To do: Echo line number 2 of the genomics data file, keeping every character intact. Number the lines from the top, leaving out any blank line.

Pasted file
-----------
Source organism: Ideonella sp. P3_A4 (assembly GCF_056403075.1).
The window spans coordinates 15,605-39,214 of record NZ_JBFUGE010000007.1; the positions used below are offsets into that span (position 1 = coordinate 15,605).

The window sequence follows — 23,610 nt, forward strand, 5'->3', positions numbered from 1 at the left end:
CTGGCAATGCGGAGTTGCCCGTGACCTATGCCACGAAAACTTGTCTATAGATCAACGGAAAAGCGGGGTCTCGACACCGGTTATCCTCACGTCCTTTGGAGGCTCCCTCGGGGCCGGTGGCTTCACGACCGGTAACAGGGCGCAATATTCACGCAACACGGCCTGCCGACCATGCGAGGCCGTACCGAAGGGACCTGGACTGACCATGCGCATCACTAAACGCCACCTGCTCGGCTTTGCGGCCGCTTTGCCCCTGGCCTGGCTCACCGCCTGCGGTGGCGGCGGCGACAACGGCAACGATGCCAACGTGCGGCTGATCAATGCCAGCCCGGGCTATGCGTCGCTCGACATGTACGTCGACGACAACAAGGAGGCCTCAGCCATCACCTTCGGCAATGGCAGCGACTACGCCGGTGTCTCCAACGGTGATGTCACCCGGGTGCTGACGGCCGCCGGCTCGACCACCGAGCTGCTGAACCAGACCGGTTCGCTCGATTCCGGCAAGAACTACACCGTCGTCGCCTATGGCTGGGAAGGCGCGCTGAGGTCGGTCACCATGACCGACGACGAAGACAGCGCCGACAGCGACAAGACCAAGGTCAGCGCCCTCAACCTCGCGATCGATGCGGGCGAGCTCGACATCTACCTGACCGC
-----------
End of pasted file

The window spans coordinates 15,605-39,214 of record NZ_JBFUGE010000007.1; the positions used below are offsets into that span (position 1 = coordinate 15,605).